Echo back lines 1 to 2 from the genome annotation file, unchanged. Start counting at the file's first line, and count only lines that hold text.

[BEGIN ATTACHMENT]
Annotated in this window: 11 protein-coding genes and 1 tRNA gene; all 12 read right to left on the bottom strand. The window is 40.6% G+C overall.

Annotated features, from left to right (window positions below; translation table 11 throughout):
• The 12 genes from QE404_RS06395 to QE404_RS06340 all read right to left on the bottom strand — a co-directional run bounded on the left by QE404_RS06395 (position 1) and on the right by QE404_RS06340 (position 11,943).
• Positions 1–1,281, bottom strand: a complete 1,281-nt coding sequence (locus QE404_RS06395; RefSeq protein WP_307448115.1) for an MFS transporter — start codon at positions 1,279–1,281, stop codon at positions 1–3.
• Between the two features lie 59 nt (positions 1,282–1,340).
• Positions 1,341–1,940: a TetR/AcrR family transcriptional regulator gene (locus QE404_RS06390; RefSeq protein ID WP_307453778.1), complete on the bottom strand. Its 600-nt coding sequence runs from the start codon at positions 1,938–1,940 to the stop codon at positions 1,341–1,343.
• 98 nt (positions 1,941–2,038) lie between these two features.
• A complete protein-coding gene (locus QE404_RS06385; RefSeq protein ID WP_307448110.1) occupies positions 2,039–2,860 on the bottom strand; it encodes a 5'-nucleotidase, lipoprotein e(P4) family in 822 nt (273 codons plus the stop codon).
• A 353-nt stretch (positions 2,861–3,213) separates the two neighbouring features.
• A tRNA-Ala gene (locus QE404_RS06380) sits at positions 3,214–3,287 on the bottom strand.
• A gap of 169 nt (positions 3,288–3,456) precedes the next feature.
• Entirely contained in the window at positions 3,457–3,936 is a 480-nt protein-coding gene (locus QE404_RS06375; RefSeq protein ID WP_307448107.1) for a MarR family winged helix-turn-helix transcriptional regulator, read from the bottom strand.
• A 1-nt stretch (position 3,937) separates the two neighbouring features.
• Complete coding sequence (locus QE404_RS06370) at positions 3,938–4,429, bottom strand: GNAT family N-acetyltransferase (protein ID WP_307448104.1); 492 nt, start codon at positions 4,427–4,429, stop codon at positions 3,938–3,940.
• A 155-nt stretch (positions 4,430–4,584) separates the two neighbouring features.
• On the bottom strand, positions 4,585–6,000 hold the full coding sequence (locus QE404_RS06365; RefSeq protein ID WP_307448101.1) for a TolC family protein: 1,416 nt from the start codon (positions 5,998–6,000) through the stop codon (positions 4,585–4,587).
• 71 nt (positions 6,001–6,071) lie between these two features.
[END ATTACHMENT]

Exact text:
Annotated in this window: 11 protein-coding genes and 1 tRNA gene; all 12 read right to left on the bottom strand. The window is 40.6% G+C overall.

Annotated features, from left to right (window positions below; translation table 11 throughout):